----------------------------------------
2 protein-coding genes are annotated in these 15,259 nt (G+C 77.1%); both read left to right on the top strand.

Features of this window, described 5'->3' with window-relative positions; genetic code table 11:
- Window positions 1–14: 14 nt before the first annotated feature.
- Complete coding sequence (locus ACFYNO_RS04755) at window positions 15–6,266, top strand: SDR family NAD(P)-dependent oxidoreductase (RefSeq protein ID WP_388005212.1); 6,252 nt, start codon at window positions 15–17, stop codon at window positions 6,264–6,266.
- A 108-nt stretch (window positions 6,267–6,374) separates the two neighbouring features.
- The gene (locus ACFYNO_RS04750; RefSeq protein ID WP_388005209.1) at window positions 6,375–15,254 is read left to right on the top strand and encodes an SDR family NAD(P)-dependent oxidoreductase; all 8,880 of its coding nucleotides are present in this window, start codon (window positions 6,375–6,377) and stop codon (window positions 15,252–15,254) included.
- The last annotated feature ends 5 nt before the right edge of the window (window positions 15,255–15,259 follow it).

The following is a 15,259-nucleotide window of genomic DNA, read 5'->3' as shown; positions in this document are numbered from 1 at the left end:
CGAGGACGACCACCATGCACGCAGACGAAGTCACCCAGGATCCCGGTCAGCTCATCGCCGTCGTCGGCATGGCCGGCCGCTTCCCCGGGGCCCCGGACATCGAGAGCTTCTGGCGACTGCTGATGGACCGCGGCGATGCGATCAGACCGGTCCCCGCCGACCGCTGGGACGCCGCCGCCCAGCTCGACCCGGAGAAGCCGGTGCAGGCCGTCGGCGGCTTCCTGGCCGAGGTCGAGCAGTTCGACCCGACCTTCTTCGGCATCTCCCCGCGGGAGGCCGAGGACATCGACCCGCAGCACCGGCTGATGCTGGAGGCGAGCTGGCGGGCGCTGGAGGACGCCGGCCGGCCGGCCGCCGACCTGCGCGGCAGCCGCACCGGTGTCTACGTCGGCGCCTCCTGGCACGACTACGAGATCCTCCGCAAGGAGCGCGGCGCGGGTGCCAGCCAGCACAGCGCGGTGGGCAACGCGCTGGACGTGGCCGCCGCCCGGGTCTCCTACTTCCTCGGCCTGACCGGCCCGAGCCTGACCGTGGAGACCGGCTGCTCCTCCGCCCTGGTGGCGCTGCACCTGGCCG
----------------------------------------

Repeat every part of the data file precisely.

2 protein-coding genes are annotated in these 15,259 nt (G+C 77.1%); both read left to right on the top strand.

Features of this window, described 5'->3' with window-relative positions; genetic code table 11:
- Window positions 1–14: 14 nt before the first annotated feature.
- Complete coding sequence (locus ACFYNO_RS04755) at window positions 15–6,266, top strand: SDR family NAD(P)-dependent oxidoreductase (RefSeq protein ID WP_388005212.1); 6,252 nt, start codon at window positions 15–17, stop codon at window positions 6,264–6,266.
- A 108-nt stretch (window positions 6,267–6,374) separates the two neighbouring features.
- The gene (locus ACFYNO_RS04750; RefSeq protein ID WP_388005209.1) at window positions 6,375–15,254 is read left to right on the top strand and encodes an SDR family NAD(P)-dependent oxidoreductase; all 8,880 of its coding nucleotides are present in this window, start codon (window positions 6,375–6,377) and stop codon (window positions 15,252–15,254) included.
- The last annotated feature ends 5 nt before the right edge of the window (window positions 15,255–15,259 follow it).

The following is a 15,259-nucleotide window of genomic DNA, read 5'->3' as shown; positions in this document are numbered from 1 at the left end:
CGAGGACGACCACCATGCACGCAGACGAAGTCACCCAGGATCCCGGTCAGCTCATCGCCGTCGTCGGCATGGCCGGCCGCTTCCCCGGGGCCCCGGACATCGAGAGCTTCTGGCGACTGCTGATGGACCGCGGCGATGCGATCAGACCGGTCCCCGCCGACCGCTGGGACGCCGCCGCCCAGCTCGACCCGGAGAAGCCGGTGCAGGCCGTCGGCGGCTTCCTGGCCGAGGTCGAGCAGTTCGACCCGACCTTCTTCGGCATCTCCCCGCGGGAGGCCGAGGACATCGACCCGCAGCACCGGCTGATGCTGGAGGCGAGCTGGCGGGCGCTGGAGGACGCCGGCCGGCCGGCCGCCGACCTGCGCGGCAGCCGCACCGGTGTCTACGTCGGCGCCTCCTGGCACGACTACGAGATCCTCCGCAAGGAGCGCGGCGCGGGTGCCAGCCAGCACAGCGCGGTGGGCAACGCGCTGGACGTGGCCGCCGCCCGGGTCTCCTACTTCCTCGGCCTGACCGGCCCGAGCCTGACCGTGGAGACCGGCTGCTCCTCCGCCCTGGTGGCGCTGCACCTGGCCG